The Hay Festival is one of the largest annual events in Wales, attracting in excess of 100,000 visitors. The Festival launched its Greenprint programme in 2006 in an attempt to manage and mitigate the direct and indirect environmental impacts of the Festival. What motivates visitors to attend, what are their consumption patterns and how can change be effected? Cardiff University’s Andrea Collins presents her study research and talks with the Sustainability Director.
Discover two of the most thrilling new voices in fiction. Building to an extraordinary climax over the course of one spring month, Harrison’s second novel At Hawthorn Time is both a clear-eyed picture of rural Britain, and a heartbreaking exploration of love, land and loss. Paull’s debut The Bees is set entirely in a beehive. It is the story of a heroine, Flora 717, a sanitation bee who, in the face of an increasingly desperate struggle for survival, changes her destiny and her world. They read and talk to Mary Loudon.
After nearly three decades reporting conflict from all over the world for the BBC, Fergal Keane has gone home to Ireland to tell a story that lies at the root of his fascination with war. It is about Irish people who found themselves caught up in the revolution that followed the 1916 Rising, in the pitiless violence of civil war in north Kerry after the British left in 1922, and how the ghosts of the past return to shape the present. It is the story of Keane’s grandmother Hannah Purtill, her brother Mick and his friend Con Brosnan, and how they and their neighbours took up guns to fight the British Empire and create an independent Ireland. It is the story of another Irishman, too, Tobias O’Sullivan, who fought against them as a policeman because he believed it was his duty to uphold the law of his country. He talks to Peter Florence.
We are surrounded by an astronomical zoo of familiar and curious objects, from asteroids and zodiacal dust to Alpha Centauri and the centre of the Milky Way. Chris Lintott discusses the many marvels of the cosmos with comedian and impressionist Jon Culshaw, and takes us on a tour of the universe.
For 600 years, exquisitely produced volumes stored everything we know – from Gutenberg’s bibles to Newton’s Principia and Austen’s Persuasion. Purcell tells a rollicking tale of discoveries and bibliophile treasures from some of Britain’s greatest private library collections that are now saved for the nation. Purcell was formerly Libraries Curator for the National Trust and is now Deputy Director of Research Collections at Cambridge University Library.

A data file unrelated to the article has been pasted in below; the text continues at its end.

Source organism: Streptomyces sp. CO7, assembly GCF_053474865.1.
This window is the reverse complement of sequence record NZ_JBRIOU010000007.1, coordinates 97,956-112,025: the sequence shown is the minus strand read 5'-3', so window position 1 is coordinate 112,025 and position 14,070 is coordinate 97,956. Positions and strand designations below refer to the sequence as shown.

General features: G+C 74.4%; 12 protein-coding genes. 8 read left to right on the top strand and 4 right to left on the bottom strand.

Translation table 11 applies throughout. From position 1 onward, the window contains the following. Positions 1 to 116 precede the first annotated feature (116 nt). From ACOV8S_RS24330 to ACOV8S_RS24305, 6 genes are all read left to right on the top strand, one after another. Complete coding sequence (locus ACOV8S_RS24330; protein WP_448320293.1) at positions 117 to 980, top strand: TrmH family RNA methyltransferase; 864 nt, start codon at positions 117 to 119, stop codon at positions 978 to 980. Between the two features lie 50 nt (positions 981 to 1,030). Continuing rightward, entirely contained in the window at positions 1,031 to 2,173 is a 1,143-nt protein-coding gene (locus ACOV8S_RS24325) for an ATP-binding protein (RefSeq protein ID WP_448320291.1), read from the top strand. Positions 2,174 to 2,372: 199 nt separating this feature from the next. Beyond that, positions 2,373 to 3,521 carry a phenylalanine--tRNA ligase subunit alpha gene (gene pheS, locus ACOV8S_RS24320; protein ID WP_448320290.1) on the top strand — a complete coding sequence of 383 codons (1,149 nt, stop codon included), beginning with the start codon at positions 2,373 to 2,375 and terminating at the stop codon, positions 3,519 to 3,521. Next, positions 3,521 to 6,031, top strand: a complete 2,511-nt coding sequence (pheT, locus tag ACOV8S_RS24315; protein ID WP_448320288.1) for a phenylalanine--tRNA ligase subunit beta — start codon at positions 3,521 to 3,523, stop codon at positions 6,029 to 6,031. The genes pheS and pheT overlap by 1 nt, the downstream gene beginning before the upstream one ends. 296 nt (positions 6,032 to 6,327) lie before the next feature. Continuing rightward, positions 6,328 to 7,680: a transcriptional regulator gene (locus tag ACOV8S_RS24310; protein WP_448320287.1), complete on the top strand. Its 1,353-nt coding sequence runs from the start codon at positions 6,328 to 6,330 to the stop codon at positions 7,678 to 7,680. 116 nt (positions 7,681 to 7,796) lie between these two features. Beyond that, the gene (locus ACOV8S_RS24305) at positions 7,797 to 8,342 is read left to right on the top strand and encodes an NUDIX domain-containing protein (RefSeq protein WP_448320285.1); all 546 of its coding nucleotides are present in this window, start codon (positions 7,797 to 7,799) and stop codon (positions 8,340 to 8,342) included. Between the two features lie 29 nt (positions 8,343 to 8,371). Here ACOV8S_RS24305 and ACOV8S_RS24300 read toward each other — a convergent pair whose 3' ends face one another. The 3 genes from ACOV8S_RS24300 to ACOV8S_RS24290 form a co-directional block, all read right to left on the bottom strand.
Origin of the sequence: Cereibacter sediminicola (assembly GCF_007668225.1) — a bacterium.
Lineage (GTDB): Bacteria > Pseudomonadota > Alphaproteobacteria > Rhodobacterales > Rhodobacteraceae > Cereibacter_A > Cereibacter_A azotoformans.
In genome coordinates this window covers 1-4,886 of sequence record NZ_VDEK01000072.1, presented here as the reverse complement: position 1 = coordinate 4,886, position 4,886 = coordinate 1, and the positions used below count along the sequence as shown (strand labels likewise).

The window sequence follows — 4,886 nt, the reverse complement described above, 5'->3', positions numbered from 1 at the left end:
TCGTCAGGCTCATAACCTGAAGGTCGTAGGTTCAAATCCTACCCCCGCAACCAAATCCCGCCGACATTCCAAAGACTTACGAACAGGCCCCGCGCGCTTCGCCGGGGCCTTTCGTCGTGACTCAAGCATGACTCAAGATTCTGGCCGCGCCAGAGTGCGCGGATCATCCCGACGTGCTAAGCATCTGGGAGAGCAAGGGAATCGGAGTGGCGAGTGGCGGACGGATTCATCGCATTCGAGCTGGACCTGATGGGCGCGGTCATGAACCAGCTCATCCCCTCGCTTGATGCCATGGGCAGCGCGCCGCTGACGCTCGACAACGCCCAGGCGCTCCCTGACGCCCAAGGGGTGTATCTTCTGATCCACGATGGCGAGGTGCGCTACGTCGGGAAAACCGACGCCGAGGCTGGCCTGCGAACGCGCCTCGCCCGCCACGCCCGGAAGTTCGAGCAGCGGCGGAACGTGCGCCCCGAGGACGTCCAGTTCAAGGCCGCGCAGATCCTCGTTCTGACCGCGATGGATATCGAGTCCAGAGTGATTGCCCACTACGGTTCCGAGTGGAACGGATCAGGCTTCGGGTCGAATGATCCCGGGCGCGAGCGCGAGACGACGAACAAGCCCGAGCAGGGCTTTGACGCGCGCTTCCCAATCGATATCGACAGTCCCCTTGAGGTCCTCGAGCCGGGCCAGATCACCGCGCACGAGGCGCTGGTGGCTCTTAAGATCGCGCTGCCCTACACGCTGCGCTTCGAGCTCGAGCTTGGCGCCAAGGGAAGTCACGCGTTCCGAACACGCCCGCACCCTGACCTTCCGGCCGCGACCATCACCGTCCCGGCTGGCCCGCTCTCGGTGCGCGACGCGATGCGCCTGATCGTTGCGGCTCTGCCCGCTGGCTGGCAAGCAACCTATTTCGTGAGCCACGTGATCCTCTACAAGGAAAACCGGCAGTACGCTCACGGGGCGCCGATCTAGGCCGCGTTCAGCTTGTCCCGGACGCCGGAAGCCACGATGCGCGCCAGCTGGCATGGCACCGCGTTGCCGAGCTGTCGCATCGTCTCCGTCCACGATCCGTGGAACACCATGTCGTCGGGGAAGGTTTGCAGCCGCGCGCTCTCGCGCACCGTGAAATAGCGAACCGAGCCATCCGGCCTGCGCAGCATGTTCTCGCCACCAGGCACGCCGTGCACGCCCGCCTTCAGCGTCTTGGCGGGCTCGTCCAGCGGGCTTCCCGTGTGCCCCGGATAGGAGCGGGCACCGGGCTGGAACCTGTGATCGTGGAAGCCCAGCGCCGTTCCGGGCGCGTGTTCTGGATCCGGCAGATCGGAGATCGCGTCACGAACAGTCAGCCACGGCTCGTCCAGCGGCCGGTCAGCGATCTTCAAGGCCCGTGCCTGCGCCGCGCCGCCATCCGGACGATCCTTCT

How do we understand and respond to what happened in Paris on 7 January? What is the nature of ‘respect’ and ‘offence’ for a satirist? The cartoonist and ‘visual journalist’ Martin Rowson discusses with the writer and Professor of Political Science, Jean-Pierre Filiu. Filiu has collaborated with the French graphic artist David B. on two volumes of Best of Enemies – a graphic history of US–Middle East relations. Chaired by Daniel Hahn, chair of the Society of Authors.
The lives of Henry VIII’s queens make for dramatic stories. In her new novel, Weir tells the poignant story of Katherine of Aragon. Was her union with Prince Arthur consummated? What happens when a happy Royal marriage is overshadowed by dynastic pressures, doubts, and the allure of an ambitious woman? The best-selling popular historian and novelist evokes a court peopled by the luminaries of the early Tudor age – Cardinal Wolsey, Thomas More, Thomas Cromwell and the magnificent figure of Henry VIII himself – a young and athletic Henry, not yet marred by frustration and disappointment.
Go on an adventure with Enid Blyton’s The Famous Five as they celebrate their 75th Anniversary. From going on a picnic to cracking clues and solving a mystery, Julian, Dick, Anne, George and Timmy the dog present an immersive theatre show for all the family.
Antonia Fraser’s memoir describes growing up in the 1930s and 1940s but its real concern is with her growing love of history. The fascination began as a child, and developed into an enduring passion and a globally successful career from her first biography Mary Queen of Scots to her intensely personal and riveting portrait of her second marriage Must You Go? My Life With Harold Pinter.
The journalist introduces his fictionalised thriller about the death of Alan Turing. He is the ghostwriter of Sweden’s fastest-ever-selling book I am Zlatan Imbrahimovic, though he’s likely to top that in August with the publication of his newest novel – the authorized sequel to Stieg Larsson’s Girl With A Dragon Tattoo / Millenium series. He talks to SJ Parris.